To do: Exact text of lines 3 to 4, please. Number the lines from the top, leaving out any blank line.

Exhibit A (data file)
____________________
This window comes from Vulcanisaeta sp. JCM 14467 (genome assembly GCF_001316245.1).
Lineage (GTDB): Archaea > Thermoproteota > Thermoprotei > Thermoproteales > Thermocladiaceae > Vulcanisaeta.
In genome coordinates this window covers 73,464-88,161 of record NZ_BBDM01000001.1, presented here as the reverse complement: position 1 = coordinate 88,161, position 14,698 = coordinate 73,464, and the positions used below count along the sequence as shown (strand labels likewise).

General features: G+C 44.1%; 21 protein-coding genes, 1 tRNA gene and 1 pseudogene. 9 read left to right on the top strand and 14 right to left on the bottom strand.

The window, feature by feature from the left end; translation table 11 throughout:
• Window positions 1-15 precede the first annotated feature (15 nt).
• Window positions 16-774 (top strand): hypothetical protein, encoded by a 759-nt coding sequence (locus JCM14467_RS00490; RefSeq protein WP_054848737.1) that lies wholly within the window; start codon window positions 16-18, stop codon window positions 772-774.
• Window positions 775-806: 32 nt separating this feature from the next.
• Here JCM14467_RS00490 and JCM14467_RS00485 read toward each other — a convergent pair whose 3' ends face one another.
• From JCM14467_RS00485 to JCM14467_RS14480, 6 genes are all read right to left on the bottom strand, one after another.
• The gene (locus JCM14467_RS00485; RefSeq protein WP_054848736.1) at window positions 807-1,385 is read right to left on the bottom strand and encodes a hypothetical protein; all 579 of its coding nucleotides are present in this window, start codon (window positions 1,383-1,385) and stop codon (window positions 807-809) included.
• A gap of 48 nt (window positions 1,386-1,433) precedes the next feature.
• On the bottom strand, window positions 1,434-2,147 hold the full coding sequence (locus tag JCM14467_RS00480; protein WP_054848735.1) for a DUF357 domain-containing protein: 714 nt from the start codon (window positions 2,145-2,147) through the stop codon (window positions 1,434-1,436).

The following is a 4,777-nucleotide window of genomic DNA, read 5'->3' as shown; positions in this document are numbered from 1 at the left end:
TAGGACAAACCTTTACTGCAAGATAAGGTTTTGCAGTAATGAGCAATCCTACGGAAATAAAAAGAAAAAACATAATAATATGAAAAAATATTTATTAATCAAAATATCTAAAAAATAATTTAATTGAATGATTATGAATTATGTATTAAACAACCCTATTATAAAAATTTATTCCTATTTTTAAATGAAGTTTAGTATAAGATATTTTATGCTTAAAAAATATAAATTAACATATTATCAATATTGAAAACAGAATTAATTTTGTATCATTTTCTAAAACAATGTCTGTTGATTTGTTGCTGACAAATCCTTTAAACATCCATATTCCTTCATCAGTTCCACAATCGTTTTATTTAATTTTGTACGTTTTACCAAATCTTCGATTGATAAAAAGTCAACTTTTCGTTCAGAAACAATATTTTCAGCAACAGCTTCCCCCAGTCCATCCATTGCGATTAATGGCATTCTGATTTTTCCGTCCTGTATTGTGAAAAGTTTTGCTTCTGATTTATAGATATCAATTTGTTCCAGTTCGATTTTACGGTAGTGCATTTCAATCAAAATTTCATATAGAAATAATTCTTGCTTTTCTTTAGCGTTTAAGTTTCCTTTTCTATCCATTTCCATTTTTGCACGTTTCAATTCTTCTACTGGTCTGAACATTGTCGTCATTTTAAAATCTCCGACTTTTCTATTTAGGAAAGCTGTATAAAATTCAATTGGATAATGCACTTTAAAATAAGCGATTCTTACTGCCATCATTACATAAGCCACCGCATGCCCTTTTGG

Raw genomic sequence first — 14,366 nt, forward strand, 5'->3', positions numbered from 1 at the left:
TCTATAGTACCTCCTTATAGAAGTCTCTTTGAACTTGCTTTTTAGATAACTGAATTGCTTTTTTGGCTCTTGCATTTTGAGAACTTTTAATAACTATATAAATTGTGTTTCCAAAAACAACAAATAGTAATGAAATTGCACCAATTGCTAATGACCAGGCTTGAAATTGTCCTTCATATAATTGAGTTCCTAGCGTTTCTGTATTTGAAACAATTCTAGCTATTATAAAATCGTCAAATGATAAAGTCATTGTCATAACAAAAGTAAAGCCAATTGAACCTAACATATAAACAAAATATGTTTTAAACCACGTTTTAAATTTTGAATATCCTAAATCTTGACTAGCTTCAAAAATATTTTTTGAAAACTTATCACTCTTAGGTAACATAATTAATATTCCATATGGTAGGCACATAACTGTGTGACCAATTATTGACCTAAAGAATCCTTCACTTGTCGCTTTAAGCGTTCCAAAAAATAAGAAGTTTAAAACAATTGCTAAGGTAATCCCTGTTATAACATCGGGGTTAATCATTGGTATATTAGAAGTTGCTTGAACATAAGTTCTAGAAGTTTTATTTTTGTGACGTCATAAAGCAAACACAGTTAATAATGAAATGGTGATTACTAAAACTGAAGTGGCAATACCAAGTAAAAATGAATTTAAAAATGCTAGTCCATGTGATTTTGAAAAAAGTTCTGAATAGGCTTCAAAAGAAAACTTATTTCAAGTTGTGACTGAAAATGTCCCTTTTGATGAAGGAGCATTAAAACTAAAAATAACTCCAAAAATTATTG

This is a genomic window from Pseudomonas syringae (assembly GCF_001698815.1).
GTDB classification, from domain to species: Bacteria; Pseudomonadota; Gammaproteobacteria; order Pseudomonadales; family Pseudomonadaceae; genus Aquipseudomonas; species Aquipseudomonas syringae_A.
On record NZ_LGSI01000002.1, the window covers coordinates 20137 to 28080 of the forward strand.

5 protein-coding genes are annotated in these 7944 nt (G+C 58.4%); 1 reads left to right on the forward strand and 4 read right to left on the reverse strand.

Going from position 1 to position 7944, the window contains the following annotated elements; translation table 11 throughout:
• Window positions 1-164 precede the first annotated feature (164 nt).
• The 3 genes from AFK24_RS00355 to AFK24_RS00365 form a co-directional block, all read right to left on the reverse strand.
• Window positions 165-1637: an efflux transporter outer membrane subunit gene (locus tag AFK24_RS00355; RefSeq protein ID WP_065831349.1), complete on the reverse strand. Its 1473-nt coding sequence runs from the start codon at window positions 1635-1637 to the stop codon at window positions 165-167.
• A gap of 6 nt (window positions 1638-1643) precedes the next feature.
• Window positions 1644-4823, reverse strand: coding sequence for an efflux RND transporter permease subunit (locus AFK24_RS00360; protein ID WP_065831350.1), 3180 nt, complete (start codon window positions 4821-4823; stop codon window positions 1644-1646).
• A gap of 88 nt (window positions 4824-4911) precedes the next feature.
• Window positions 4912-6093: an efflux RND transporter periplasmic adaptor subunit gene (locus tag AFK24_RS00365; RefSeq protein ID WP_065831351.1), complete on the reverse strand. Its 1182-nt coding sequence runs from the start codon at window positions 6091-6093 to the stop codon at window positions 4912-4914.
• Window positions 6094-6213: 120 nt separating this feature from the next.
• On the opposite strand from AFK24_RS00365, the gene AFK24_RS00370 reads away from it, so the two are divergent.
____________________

In genome coordinates this window covers 73,464-88,161 of record NZ_BBDM01000001.1, presented here as the reverse complement: position 1 = coordinate 88,161, position 14,698 = coordinate 73,464, and the positions used below count along the sequence as shown (strand labels likewise).

General features: G+C 44.1%; 21 protein-coding genes, 1 tRNA gene and 1 pseudogene. 9 read left to right on the top strand and 14 right to left on the bottom strand.